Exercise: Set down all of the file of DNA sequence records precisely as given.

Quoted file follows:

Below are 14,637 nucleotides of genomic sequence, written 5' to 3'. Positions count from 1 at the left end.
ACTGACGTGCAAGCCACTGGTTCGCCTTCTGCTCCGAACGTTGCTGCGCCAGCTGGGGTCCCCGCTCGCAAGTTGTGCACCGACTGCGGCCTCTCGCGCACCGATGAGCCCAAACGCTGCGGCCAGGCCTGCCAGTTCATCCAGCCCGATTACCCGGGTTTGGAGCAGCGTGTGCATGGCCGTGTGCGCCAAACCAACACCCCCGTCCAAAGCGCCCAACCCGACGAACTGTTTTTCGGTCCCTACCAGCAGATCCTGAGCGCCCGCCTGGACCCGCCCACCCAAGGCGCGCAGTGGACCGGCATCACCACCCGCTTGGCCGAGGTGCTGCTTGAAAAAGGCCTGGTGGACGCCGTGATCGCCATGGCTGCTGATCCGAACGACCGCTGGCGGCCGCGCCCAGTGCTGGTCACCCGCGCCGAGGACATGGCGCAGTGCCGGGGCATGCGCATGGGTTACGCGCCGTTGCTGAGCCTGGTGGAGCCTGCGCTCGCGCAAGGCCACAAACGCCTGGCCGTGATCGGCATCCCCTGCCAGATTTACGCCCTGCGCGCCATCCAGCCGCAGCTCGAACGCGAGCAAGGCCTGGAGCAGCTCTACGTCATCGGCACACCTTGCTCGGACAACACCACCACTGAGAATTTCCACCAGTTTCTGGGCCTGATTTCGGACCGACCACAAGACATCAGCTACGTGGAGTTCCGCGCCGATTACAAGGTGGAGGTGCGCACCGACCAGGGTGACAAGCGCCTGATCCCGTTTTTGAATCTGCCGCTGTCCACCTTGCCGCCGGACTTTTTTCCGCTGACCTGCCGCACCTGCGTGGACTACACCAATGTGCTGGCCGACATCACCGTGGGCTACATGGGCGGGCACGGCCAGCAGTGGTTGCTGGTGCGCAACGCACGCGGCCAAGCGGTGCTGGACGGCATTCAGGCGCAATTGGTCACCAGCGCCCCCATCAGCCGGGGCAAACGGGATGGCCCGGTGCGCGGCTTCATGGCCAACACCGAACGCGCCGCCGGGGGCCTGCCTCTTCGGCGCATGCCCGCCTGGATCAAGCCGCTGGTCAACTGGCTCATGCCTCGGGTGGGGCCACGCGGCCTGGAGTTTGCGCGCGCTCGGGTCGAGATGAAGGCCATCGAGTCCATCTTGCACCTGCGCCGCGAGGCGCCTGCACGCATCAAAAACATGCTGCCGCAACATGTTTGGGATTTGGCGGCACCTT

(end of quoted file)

Below are 14,637 nucleotides of genomic sequence, written 5' to 3'. Positions count from 1 at the left end.
ACTGACGTGCAAGCCACTGGTTCGCCTTCTGCTCCGAACGTTGCTGCGCCAGCTGGGGTCCCCGCTCGCAAGTTGTGCACCGACTGCGGCCTCTCGCGCACCGATGAGCCCAAACGCTGCGGCCAGGCCTGCCAGTTCATCCAGCCCGATTACCCGGGTTTGGAGCAGCGTGTGCATGGCCGTGTGCGCCAAACCAACACCCCCGTCCAAAGCGCCCAACCCGACGAACTGTTTTTCGGTCCCTACCAGCAGATCCTGAGCGCCCGCCTGGACCCGCCCACCCAAGGCGCGCAGTGGACCGGCATCACCACCCGCTTGGCCGAGGTGCTGCTTGAAAAAGGCCTGGTGGACGCCGTGATCGCCATGGCTGCTGATCCGAACGACCGCTGGCGGCCGCGCCCAGTGCTGGTCACCCGCGCCGAGGACATGGCGCAGTGCCGGGGCATGCGCATGGGTTACGCGCCGTTGCTGAGCCTGGTGGAGCCTGCGCTCGCGCAAGGCCACAAACGCCTGGCCGTGATCGGCATCCCCTGCCAGATTTACGCCCTGCGCGCCATCCAGCCGCAGCTCGAACGCGAGCAAGGCCTGGAGCAGCTCTACGTCATCGGCACACCTTGCTCGGACAACACCACCACTGAGAATTTCCACCAGTTTCTGGGCCTGATTTCGGACCGACCACAAGACATCAGCTACGTGGAGTTCCGCGCCGATTACAAGGTGGAGGTGCGCACCGACCAGGGTGACAAGCGCCTGATCCCGTTTTTGAATCTGCCGCTGTCCACCTTGCCGCCGGACTTTTTTCCGCTGACCTGCCGCACCTGCGTGGACTACACCAATGTGCTGGCCGACATCACCGTGGGCTACATGGGCGGGCACGGCCAGCAGTGGTTGCTGGTGCGCAACGCACGCGGCCAAGCGGTGCTGGACGGCATTCAGGCGCAATTGGTCACCAGCGCCCCCATCAGCCGGGGCAAACGGGATGGCCCGGTGCGCGGCTTCATGGCCAACACCGAACGCGCCGCCGGGGGCCTGCCTCTTCGGCGCATGCCCGCCTGGATCAAGCCGCTGGTCAACTGGCTCATGCCTCGGGTGGGGCCACGCGGCCTGGAGTTTGCGCGCGCTCGGGTCGAGATGAAGGCCATCGAGTCCATCTTGCACCTGCGCCGCGAGGCGCCTGCACGCATCAAAAACATGCTGCCGCAACATGTTTGGGATTTGGCGGCACCTT